You can also use plain salt, not table salt, to help with the nitrite poisoning. Here we can buy large bags of plain salt for water softeners in large home improvement stores. Maybe a hardware store would carry it. Be sure there are no additives and dissolve it first in a bucket before adding it to the pond. There is plenty of information online on how much to add.

Personally I prefer Prime. It's just easier and it binds ammonia as well as nitrite. Salt will only help with nitrite.

As for the bacteria in a bottle. That doesn't work. The type you need has to have air to survive, and it must be alive to work, so sealing it up in a bottle would kill it. What you have is usually a completely different type of bacteria that won't help your situation.

Don't beat yourself up about this. You had no choice but to repair the liner. You just didn't have the right tools on hand to deal with the aftermath. Get some Prime and dose the water. Do regular water changes and keep dosing with Prime. Once the bacteria colony grows large enough again, the problem will correct itself.
 
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Thanks again. I found the Prime (on Amazon Prime!) and ordered that as well as a bio bacteria boost powder.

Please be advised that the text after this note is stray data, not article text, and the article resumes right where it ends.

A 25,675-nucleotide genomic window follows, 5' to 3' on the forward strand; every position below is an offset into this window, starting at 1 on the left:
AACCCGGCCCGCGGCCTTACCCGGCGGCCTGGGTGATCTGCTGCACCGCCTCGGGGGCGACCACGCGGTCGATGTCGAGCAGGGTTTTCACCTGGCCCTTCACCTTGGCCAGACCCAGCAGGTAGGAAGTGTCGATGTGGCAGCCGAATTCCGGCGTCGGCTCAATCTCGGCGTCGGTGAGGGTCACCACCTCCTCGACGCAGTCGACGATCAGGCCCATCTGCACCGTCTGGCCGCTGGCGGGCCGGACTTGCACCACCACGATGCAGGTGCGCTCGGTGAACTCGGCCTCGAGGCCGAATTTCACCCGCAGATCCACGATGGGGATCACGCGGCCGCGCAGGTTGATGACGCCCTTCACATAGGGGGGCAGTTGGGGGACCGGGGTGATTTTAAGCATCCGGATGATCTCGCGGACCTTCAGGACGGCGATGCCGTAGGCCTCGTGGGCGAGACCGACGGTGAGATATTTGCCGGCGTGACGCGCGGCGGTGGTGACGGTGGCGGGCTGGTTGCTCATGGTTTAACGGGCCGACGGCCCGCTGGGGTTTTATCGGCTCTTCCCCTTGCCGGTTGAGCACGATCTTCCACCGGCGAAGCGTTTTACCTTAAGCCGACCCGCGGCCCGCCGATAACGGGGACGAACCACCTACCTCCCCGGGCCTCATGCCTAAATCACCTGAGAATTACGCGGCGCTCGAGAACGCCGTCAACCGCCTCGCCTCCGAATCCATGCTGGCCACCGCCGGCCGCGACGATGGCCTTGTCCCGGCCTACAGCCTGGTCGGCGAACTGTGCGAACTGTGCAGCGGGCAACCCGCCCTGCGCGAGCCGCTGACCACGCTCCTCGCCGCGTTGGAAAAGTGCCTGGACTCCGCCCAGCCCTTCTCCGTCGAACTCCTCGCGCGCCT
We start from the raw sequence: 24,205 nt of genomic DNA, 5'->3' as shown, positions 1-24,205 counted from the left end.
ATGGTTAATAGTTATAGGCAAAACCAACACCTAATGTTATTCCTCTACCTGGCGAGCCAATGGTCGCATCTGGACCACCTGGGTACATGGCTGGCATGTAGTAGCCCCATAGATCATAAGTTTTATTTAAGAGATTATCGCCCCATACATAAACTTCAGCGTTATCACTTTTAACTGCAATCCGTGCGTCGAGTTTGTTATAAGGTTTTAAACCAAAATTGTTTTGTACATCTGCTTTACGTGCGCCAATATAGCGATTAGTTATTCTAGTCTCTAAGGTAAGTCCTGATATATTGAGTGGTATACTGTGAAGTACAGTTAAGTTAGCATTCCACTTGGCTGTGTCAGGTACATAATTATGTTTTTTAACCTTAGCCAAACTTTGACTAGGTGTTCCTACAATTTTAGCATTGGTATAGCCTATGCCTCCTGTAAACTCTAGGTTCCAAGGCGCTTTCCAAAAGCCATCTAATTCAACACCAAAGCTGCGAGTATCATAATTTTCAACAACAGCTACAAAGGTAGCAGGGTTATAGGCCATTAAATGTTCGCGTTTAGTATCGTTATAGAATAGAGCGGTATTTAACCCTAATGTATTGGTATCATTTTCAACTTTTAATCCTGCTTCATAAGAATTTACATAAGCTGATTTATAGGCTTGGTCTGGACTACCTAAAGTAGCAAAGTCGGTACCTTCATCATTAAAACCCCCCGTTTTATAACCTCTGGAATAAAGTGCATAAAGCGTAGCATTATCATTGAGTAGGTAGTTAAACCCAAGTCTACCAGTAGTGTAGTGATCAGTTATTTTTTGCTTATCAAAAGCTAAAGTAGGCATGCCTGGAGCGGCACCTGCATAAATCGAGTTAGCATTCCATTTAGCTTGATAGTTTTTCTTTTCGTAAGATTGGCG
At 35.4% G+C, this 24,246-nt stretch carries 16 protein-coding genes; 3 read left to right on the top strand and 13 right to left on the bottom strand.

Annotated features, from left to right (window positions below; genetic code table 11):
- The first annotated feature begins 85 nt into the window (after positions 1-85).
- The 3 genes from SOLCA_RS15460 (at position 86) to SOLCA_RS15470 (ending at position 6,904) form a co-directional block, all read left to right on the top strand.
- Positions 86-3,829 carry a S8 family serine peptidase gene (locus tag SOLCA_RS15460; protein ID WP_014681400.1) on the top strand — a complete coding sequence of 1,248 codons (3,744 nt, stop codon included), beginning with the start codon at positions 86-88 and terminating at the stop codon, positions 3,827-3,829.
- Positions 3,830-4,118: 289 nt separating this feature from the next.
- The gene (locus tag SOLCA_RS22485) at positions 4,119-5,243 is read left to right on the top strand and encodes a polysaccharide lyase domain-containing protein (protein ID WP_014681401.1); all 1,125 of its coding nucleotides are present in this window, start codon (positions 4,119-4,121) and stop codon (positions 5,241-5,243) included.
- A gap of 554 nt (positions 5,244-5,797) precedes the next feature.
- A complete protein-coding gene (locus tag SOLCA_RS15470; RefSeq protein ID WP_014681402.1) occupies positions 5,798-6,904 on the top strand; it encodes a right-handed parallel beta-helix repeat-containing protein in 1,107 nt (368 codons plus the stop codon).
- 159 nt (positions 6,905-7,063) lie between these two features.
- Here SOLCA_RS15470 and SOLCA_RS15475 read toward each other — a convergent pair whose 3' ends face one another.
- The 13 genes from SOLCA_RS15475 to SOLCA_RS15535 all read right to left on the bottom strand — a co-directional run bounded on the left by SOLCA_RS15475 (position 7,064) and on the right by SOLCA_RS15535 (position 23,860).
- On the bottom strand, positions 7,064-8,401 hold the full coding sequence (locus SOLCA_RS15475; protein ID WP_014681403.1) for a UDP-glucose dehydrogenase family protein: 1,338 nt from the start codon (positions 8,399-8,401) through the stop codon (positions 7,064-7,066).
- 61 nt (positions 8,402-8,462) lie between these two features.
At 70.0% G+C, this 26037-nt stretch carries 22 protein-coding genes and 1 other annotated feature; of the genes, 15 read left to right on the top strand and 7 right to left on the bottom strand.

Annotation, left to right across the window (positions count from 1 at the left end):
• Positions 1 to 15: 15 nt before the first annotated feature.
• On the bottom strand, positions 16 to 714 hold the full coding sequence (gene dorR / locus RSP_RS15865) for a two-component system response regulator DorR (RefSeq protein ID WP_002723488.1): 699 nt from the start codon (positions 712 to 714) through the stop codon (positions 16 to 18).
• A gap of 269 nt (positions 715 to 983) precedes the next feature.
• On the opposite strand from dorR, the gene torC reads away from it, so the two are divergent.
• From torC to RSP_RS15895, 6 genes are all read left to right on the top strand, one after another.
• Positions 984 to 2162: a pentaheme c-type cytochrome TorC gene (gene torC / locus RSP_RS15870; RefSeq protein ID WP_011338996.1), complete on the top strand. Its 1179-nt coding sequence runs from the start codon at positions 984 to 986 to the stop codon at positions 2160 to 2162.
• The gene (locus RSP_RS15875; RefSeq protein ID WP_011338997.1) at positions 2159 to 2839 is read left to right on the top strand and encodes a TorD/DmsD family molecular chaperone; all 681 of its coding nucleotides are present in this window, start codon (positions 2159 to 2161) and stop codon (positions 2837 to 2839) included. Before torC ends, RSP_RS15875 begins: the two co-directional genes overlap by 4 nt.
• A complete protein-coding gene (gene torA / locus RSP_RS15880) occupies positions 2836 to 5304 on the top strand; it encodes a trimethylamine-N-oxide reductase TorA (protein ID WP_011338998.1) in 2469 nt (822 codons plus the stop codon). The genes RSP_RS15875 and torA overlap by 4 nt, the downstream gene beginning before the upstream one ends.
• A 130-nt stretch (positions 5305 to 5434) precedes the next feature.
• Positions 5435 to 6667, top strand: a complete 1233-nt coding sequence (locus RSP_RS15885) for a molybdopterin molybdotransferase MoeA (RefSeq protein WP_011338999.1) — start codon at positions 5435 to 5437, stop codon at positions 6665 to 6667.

I have been reading the nitrogen cycle again. I'm sure I used to know this stuff, but 6 years of trouble free balanced pond made be ignorant. So I was stood there feeding the fish thinking that full tummies means happy fish, when infact I was causing the toxicity due to the fresh new sterile water conditions.
 
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The bacteria boost powder is useless. I edited my response to include that but I guess you might have missed it. Dry, powdered bacteria is dead. It won't help. Maybe you can cancel that unless you just want to try it.

Your pond has everything it needs already. It just needs some time to grow more bacteria. The fish, though, do need the Prime for some extra help.

Yes, please stop feeding the fish until the water tests improve. They will be fine without food for a while.
 
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The bacteria boost powder is useless. I edited my response to include that but I guess you might have missed it. Dry, powdered bacteria is dead. It won't help. Maybe you can cancel that unless you just want to try it.

Your pond has everything it needs already. It just needs some time to grow more bacteria. The fish, though, do need the Prime for some extra help.

Yes, please stop feeding the fish until the water tests improve. They will be fine without food for a while.